Economic "journalism," as well as studies of the deterministic aspects of evolution might be greatly enhanced in their observations of our current forms of "Capitalism" (and their social structure results), by recognizing and always explaining that what is referred to as "Capitalism" is not a system.

While the word may be used (as in "Crony Capitalism") to describe political relationships that have economic consequences is still does not define a system.

The conditions resulting from particular (and varying) relationships occurring in specific (but varying) circumstances constitute are what we observe as the current forms of "Capitalism."

North,Wallis & Weingass have opened studies into Limited Access Orders and Open Access Orders . Their studies indicate that the movement of social orders from Limited Access to Open Access is accompanied by increases in the dominance of impersonal relationships which replace the more common interpersonal relationships of Limited Access Orders.

Other scholars (Coase, e.g.) have observed some of the effects of those changes to the "impersonal" as "externalities." But little attention has been given to how the impacts of the "impersonal" have taken the place of "adverse fate" and other explanations or justifications.

It is possible that the effects of the "impersonal," which form is largely essential to the relationships and circumstances that create our current resulting conditions are really at the root of general dismay at adverse personal or social results.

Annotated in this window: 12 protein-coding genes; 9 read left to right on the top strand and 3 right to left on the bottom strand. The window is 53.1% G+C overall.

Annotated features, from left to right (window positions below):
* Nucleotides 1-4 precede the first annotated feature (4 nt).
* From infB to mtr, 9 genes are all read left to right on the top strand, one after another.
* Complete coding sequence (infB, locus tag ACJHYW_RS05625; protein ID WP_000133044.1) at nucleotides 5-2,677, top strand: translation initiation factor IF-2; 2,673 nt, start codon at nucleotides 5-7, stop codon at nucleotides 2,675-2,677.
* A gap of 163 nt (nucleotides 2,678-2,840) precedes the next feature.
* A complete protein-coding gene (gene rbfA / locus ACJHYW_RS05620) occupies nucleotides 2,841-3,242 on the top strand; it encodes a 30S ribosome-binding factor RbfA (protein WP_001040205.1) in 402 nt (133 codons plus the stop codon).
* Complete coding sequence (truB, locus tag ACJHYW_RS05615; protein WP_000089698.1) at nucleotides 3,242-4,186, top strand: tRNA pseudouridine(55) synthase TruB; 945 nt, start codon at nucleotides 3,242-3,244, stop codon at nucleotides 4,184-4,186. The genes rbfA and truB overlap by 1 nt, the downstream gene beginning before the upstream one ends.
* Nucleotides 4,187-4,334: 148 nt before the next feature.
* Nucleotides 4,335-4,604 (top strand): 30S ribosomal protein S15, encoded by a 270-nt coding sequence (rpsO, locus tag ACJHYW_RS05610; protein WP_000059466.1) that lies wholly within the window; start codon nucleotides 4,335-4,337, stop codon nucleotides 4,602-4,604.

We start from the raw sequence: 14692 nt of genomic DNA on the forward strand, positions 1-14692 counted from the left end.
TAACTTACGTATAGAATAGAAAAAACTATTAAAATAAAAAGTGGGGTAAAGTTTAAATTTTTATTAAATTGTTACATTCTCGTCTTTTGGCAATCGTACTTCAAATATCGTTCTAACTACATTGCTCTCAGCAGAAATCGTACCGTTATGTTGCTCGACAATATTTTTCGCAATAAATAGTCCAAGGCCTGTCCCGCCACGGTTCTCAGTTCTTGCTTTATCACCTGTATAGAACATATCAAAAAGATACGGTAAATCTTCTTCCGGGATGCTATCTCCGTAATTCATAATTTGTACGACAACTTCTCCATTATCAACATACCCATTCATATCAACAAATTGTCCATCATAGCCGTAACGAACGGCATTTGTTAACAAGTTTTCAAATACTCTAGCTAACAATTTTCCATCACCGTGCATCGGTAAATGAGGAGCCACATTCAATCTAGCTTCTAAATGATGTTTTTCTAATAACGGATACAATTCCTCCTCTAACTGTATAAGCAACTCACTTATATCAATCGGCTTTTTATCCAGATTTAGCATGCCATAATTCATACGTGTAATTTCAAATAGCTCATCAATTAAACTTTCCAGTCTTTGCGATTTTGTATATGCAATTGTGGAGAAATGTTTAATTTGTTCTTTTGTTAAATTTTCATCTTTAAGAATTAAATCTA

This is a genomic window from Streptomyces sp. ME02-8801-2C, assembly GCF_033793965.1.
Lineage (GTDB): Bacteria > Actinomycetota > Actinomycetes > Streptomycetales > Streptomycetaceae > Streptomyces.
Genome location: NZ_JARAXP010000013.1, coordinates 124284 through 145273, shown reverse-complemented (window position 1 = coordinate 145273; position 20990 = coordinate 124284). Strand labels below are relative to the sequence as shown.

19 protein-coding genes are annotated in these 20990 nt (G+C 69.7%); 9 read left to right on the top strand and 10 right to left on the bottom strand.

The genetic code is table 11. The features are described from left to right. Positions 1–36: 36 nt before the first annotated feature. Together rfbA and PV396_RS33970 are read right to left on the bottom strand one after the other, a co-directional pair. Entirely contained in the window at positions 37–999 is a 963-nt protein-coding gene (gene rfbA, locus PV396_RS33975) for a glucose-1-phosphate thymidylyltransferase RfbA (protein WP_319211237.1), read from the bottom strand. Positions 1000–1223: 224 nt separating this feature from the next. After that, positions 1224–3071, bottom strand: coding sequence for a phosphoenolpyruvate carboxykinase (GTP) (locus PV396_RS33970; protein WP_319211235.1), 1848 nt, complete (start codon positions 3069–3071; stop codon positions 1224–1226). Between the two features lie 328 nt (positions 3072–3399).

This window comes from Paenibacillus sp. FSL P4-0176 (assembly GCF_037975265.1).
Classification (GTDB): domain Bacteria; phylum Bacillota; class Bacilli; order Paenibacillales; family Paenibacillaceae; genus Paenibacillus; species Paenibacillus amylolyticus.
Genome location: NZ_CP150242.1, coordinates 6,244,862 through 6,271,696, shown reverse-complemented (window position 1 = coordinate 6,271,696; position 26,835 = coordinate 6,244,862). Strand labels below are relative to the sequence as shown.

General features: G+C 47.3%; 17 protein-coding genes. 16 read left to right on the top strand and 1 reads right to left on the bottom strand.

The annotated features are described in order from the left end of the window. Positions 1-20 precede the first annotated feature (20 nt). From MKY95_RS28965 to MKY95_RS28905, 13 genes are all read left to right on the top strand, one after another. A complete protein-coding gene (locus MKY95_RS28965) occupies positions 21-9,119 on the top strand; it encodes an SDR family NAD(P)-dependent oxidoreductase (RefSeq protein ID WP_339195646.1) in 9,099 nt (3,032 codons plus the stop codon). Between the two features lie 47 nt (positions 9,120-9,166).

It is doubtful that the effects of the "impersonal" can be made more palatable (despite its nutritional values). However it might be made more acceptable when constantly compared to the effects (with their extensive histories) of the determinations of relationships and circumstances as interpersonal within Limited Access Orders, such as family, clan and tribe.

Studies so far indicate that mature Open Access Orders have been with us for perhaps not much more than 150 years, almost entirely in what are today the "developed societies." It has probably been only in the last 60 to 75 years that observations have been made and considerations taken of the "side effects" of "Open Access." Differing cultures have already made differing responses to those "side effects."

So far, there is no evidence that developed societies should abandon the advantages of Open Access simply because they have not yet found adequate [?] Responses to the "side effects."

To the contrary all other social orders and actual "socio-economic" systems (usually designed) produce effects that may begin as "side effects" but come to dominate the resulting conditions, as has been demonstrated in most totalitarian and other positivist schemes.

Pajser writes:

I think the most important question is which system is more moral. I believe that socialism is more moral - and as long as I believe that, I can only advocate it; maybe not complete socialism, maybe not fast transition, but - as much as possible. If some advocate of capitalism wants to influence me or similar people he should focus on showing that capitalism is equally or more moral.

Roger writes: